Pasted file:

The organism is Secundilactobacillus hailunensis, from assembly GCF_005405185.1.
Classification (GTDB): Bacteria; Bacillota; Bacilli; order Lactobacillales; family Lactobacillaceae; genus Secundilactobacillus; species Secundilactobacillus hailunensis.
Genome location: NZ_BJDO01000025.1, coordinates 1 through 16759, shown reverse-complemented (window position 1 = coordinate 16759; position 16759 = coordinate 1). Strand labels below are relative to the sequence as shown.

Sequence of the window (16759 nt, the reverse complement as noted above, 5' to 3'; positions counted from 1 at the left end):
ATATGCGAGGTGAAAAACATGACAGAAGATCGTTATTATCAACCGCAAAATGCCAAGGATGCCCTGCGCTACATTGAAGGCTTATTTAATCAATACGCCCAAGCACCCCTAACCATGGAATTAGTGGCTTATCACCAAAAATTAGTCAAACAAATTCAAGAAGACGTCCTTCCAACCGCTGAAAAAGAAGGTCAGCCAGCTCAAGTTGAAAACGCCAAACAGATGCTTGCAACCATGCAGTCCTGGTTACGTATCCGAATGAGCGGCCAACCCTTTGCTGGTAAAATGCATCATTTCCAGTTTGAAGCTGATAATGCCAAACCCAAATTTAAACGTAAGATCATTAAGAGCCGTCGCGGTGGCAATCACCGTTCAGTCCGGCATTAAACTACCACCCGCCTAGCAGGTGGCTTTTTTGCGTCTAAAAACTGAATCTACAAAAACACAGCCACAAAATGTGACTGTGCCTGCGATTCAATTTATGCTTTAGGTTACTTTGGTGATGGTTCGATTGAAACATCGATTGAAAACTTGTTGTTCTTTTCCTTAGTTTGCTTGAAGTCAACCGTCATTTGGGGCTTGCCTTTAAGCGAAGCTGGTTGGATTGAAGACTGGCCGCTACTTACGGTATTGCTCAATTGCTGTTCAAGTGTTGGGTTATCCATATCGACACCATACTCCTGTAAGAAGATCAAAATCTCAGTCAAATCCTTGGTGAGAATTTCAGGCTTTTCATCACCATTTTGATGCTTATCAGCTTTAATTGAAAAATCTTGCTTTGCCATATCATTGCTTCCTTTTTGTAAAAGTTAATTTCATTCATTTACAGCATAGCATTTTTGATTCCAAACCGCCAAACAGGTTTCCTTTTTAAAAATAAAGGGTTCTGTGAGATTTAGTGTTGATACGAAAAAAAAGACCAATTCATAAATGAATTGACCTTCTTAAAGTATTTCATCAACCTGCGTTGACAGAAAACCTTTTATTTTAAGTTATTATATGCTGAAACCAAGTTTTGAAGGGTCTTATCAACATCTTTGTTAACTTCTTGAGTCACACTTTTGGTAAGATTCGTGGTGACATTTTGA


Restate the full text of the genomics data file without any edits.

The organism is Secundilactobacillus hailunensis, from assembly GCF_005405185.1.
Classification (GTDB): Bacteria; Bacillota; Bacilli; order Lactobacillales; family Lactobacillaceae; genus Secundilactobacillus; species Secundilactobacillus hailunensis.
Genome location: NZ_BJDO01000025.1, coordinates 1 through 16759, shown reverse-complemented (window position 1 = coordinate 16759; position 16759 = coordinate 1). Strand labels below are relative to the sequence as shown.

Sequence of the window (16759 nt, the reverse complement as noted above, 5' to 3'; positions counted from 1 at the left end):
ATATGCGAGGTGAAAAACATGACAGAAGATCGTTATTATCAACCGCAAAATGCCAAGGATGCCCTGCGCTACATTGAAGGCTTATTTAATCAATACGCCCAAGCACCCCTAACCATGGAATTAGTGGCTTATCACCAAAAATTAGTCAAACAAATTCAAGAAGACGTCCTTCCAACCGCTGAAAAAGAAGGTCAGCCAGCTCAAGTTGAAAACGCCAAACAGATGCTTGCAACCATGCAGTCCTGGTTACGTATCCGAATGAGCGGCCAACCCTTTGCTGGTAAAATGCATCATTTCCAGTTTGAAGCTGATAATGCCAAACCCAAATTTAAACGTAAGATCATTAAGAGCCGTCGCGGTGGCAATCACCGTTCAGTCCGGCATTAAACTACCACCCGCCTAGCAGGTGGCTTTTTTGCGTCTAAAAACTGAATCTACAAAAACACAGCCACAAAATGTGACTGTGCCTGCGATTCAATTTATGCTTTAGGTTACTTTGGTGATGGTTCGATTGAAACATCGATTGAAAACTTGTTGTTCTTTTCCTTAGTTTGCTTGAAGTCAACCGTCATTTGGGGCTTGCCTTTAAGCGAAGCTGGTTGGATTGAAGACTGGCCGCTACTTACGGTATTGCTCAATTGCTGTTCAAGTGTTGGGTTATCCATATCGACACCATACTCCTGTAAGAAGATCAAAATCTCAGTCAAATCCTTGGTGAGAATTTCAGGCTTTTCATCACCATTTTGATGCTTATCAGCTTTAATTGAAAAATCTTGCTTTGCCATATCATTGCTTCCTTTTTGTAAAAGTTAATTTCATTCATTTACAGCATAGCATTTTTGATTCCAAACCGCCAAACAGGTTTCCTTTTTAAAAATAAAGGGTTCTGTGAGATTTAGTGTTGATACGAAAAAAAAGACCAATTCATAAATGAATTGACCTTCTTAAAGTATTTCATCAACCTGCGTTGACAGAAAACCTTTTATTTTAAGTTATTATATGCTGAAACCAAGTTTTGAAGGGTCTTATCAACATCTTTGTTAACTTCTTGAGTCACACTTTTGGTAAGATTCGTGGTGACATTTTGA